How to Cope with an Injury as a Busy Parent

Coping with an injury can be difficult; however, when you’re a busy parent with additional responsibilities, the problems are even harder to deal with. It’s going to take a toll on your physical, mental and financial well-being. You’ve got the worry of looking after your children, coping with daily tasks, paying for any medical care that’s required and having to find a solicitor to help you with any claims you might need to make. Altogether that’s a lot of extra stress you’ve got to cope with. Here are some tips to help ease the pressure.

How to cope with an injury as a busy parent

  • Talk to Your Children About the Injury

It can be very difficult for children when it comes to handling a parent’s illness or injury. It very much depends on their age, maturity and family dynamics. For very young children it can be extremely hard for them to understand why things are different. However old your children are it’s vital you talk to them about the injury in a way they can best understand. It’s not something that can be swept under the carpet, hoping it will go away.

  • Try to Stick to a Routine

It’s important to keep your routine as normal as possible. This might require enlisting the help of friends or family, but your children should be encouraged to go to school, go out with their friends, attend after-school classes and other everyday things.

  • Making a Compensation Claim for Your Injuries

Depending on the circumstances of your injury you may be entitled to make a compensation claim. There are many avenues you can explore, but a no win no fee solicitor can be a stress-free option. With this type of legal assistance, you don’t have to worry about paying upfront legal fees. Any legal costs are met when your claim is successful. Visit if you want to know more about this kind of legal compensation claim.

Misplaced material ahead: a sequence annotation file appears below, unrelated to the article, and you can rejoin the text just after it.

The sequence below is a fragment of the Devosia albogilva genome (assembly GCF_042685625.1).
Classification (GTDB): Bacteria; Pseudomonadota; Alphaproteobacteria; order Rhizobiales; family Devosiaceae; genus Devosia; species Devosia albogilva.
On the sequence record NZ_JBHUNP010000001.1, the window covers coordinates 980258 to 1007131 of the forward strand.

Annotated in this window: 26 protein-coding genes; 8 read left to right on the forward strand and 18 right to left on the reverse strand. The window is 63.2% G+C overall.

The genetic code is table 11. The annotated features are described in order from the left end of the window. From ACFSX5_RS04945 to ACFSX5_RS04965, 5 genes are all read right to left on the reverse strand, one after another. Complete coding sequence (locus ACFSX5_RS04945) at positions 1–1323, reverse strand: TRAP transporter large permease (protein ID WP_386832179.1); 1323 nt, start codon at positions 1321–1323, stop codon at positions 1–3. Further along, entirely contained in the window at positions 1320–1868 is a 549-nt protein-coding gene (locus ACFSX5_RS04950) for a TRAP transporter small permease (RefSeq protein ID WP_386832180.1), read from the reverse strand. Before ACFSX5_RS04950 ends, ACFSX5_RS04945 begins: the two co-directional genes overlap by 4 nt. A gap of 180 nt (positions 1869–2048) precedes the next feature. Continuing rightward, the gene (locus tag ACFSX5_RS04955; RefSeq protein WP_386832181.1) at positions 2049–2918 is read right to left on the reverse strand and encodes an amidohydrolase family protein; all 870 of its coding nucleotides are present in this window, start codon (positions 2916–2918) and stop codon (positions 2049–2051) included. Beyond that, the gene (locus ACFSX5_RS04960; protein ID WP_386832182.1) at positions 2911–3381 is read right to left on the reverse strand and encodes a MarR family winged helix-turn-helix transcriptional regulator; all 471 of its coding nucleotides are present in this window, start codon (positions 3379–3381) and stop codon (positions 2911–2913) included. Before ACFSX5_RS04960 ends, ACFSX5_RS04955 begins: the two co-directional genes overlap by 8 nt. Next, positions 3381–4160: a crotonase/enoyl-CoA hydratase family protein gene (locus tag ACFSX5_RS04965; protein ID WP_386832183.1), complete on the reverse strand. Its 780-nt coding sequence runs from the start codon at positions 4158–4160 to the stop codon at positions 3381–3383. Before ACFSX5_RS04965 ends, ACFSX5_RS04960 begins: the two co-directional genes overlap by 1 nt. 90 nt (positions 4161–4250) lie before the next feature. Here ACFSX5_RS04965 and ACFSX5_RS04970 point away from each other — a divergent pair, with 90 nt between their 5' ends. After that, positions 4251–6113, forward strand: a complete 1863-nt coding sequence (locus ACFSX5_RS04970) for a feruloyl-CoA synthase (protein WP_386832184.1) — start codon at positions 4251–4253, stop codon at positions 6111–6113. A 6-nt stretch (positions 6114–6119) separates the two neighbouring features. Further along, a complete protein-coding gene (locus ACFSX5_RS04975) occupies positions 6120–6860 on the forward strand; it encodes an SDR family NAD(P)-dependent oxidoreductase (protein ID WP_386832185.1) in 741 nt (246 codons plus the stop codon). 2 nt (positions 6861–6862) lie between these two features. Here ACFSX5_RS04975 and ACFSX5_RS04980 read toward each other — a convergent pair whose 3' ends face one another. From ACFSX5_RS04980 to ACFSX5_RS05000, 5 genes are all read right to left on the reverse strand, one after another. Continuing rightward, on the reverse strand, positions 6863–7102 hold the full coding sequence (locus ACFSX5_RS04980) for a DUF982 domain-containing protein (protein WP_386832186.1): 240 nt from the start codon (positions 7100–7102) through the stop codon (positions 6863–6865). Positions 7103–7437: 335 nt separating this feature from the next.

• Share Your Feelings

When a parent is recovering from an injury everyone in the family is going to be experiencing a range of different emotions. It’s essential for these to be shared, whether they’re negative or positive. For young children, a good way to do this is with drawings or telling a story. As well as talking to them about the way you’re feeling, ask and listen to what they’ve got to say, even if what they’re saying is painful.

  • Let Your Child Help

They might not be able to help in a big way, but even if it’s just bringing you a glass of water, it’s important for them to feel they’re playing a part in your recovery. When they’re able to help, make sure you say thanks with lots of hugs and encouragement.


One final tip is to remember to meet your own needs first and foremost as this is the only way you’re going to be able to recover quickly. If you need emotional support to help you be strong for your child seek professional help from your doctor.

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